Existential thoughts about living here.
I’m Utahn. Some might accuse me of being proud of it. Truth be told, I haven’t lived anywhere else. At least not long enough to write home (or a newsletter) about it. To prepare for this essay, I spent some time pondering the existential threat of artificial intelligence. Then I remembered I’m just a routine human being. I, like all of you, will be dead before we know it; no need to engage in such highfalutin’ thinking. That’s when I got to wondering why I’m proud to be alive in the Union’s 45th state. What is it about Brigham’s place?
In Sunday School, they told me pride was no good. Something about it coming before a fall. With times enlightened, pride finds itself bona fide. That’s alright by me. I’ve never concerned myself with opinions. “Maybe it’s time to let the old ways die,” Brad Cooper might say.
I don’t mean to get political, but Brigham was right about this being the place. I don’t care if I get canceled for saying it. Where else, on a Magnavox encased in wood, could I have watched John Stockton drain a three on Charles Barkley’s head to send the Utah Jazz to the NBA Finals? Nothing was boring about Salt Lake City that night. No, that was Utahn.
The Post is a reader-supported publication. Become an annual subscriber during launch month to get a free tote + 20% off forever!
We have this thing. I know that’s vague, but so is the thing itself. It’s kind of like a catchphrase. We call it “the Utah way.” Great men and women have extolled its virtues over the years. As far as I can tell, none have defined it. I’m not a great man; that’s obvious. I am, however, Utahn. That’s all the permission I need to attempt an explanation.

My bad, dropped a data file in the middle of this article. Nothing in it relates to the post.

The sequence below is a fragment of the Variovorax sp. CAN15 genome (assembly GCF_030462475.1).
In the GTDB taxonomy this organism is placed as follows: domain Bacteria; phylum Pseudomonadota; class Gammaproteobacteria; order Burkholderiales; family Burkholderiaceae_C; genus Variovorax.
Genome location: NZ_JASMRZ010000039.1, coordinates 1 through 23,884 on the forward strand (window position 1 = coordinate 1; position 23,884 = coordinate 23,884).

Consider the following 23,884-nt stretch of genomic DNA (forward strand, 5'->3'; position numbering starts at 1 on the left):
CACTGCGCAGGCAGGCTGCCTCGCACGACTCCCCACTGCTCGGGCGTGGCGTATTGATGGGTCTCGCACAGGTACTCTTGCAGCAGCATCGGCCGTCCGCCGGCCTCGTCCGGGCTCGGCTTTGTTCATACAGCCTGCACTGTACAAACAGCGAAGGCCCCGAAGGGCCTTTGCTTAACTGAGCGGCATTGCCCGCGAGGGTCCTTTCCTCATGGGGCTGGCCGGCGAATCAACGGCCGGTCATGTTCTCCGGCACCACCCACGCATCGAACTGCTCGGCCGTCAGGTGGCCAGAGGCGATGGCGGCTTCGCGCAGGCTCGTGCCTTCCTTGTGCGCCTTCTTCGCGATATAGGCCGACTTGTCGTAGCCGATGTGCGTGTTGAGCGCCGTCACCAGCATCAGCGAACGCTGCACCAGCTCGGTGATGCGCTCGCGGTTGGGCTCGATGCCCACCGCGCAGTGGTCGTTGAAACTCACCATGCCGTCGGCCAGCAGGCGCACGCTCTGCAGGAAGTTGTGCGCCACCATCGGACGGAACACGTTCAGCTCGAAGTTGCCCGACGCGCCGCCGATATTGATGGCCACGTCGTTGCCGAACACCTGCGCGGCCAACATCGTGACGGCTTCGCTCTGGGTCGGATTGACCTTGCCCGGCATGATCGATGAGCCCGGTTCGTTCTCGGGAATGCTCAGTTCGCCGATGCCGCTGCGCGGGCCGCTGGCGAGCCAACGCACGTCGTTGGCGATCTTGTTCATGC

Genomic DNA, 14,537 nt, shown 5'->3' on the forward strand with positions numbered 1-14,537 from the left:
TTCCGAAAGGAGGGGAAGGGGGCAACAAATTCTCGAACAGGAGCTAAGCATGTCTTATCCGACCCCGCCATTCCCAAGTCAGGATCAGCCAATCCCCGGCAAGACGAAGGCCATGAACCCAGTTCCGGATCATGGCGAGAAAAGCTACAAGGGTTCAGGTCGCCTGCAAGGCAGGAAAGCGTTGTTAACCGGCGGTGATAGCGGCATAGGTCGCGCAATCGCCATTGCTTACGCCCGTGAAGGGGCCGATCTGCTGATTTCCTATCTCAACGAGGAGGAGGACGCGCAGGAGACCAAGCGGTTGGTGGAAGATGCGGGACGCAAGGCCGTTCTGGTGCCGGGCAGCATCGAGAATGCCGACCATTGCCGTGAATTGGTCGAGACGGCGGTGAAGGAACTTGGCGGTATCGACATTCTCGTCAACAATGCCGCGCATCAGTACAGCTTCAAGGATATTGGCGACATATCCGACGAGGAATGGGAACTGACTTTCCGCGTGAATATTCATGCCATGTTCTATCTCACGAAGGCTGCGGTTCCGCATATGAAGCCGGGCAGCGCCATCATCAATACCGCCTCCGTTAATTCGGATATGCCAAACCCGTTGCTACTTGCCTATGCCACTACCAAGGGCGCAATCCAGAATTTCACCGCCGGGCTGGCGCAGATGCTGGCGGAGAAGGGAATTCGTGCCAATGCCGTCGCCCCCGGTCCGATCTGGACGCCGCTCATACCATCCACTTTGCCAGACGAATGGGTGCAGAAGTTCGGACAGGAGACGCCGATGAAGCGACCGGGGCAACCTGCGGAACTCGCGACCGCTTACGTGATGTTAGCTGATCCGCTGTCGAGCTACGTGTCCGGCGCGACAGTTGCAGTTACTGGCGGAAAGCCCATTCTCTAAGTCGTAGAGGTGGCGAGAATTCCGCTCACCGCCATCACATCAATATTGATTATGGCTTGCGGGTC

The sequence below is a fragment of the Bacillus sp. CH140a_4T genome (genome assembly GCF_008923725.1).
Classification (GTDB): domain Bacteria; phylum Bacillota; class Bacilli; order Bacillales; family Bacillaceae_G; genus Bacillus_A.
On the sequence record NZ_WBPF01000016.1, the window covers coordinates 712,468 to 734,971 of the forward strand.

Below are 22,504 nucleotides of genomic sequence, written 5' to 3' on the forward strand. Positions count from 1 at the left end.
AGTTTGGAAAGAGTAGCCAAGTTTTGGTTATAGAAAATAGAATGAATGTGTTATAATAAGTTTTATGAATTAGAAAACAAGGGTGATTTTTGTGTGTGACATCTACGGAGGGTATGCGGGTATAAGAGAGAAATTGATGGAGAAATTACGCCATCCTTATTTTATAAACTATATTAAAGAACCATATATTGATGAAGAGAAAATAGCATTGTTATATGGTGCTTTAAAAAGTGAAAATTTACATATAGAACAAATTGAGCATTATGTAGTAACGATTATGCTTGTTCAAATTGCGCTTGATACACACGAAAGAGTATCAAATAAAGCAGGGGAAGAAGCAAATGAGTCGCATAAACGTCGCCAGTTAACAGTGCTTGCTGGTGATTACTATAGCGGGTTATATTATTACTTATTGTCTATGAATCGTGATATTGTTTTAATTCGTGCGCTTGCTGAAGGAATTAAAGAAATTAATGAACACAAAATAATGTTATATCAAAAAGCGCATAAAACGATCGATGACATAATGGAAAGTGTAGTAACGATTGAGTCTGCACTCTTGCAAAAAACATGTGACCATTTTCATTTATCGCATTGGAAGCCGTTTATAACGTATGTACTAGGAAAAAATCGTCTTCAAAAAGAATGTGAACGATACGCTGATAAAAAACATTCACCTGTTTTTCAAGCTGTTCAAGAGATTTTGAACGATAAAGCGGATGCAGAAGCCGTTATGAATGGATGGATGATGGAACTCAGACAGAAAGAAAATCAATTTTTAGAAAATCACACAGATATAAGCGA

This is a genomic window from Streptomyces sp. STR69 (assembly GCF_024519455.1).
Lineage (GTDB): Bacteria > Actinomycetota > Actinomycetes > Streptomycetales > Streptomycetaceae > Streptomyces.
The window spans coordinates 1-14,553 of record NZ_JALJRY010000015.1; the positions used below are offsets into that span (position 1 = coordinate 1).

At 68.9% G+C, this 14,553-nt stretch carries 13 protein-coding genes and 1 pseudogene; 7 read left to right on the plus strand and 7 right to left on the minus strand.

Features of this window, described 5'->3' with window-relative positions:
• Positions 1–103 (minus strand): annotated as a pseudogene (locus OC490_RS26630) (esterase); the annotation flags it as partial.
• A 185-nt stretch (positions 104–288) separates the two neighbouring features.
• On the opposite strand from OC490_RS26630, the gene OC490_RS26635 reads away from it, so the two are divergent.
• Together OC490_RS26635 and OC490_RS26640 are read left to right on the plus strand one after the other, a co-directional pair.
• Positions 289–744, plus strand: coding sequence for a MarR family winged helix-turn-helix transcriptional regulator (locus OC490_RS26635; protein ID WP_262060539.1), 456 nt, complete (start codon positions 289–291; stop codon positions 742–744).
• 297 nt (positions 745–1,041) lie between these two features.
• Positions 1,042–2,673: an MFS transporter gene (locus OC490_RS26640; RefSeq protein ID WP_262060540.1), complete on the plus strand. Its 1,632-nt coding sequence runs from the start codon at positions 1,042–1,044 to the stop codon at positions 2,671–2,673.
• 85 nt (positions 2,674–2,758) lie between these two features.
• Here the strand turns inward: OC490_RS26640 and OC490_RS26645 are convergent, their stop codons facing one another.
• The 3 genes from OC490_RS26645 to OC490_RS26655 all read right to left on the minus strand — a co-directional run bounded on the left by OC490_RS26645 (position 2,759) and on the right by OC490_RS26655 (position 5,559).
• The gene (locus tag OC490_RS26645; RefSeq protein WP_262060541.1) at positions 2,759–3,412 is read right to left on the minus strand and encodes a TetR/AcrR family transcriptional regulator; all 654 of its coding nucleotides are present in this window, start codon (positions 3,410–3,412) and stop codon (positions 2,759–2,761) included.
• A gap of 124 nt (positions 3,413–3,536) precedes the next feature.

On August 11, 1999, a tornado touched down in the heart of Salt Lake City. Hundreds were injured, homes and businesses were damaged—one person died. In the aftermath, we did what we do best. We came together to grieve with the family who lost a loved one, saw to it that the injured received a year's supply of homemade casseroles, and rallied to support the damaged businesses and homes. Then we shared an edited image with each other that showed the face of Jesus in the middle of the tornado.
That’s the Utah way. It is, in a word, peculiar. Nothing wrong with that. After all, when Moses hiked up that mountain, God said, “If ye will obey my voice indeed, and my covenant, then ye shall be a peculiar treasure unto me above all people: for all the earth is mine.”
The place sure is beautiful. No matter your feelings on the body politic, you’ve got to give Utah its due on the symmetry front. It’s hard to stay mad at human deficiency when you’re atop a mountain looking out over creation. A couple of summers back, I found myself racing up Uinta’s backroads with a drink in one hand and someone I love in the other. The sun was setting on a river I’ve been known to fish with a fly. Damn, if I didn’t stop, kill the ignition, and take in a moment and view that’ll be etched in my memory for eternity.
I remember raising my drink to the sky—like a 27-year-old playing a high school football star on television—and saying, “Utah forever.” That was a good day. One of my best, to be sure. Tim Riggins couldn’t replicate it in Texas.
No, that was Utahn. Utah forever.
Thanks for reading,
Absolutely false - horrible place to live. Everybody stay away...please!
There are many great places to live on this planet , but Utah has a pull that I haven’t experienced elsewhere. I’m always drawn back. The skiing, mountain biking, kind people, the innovation, etc. continue to inspire and allow for a fulfilling life.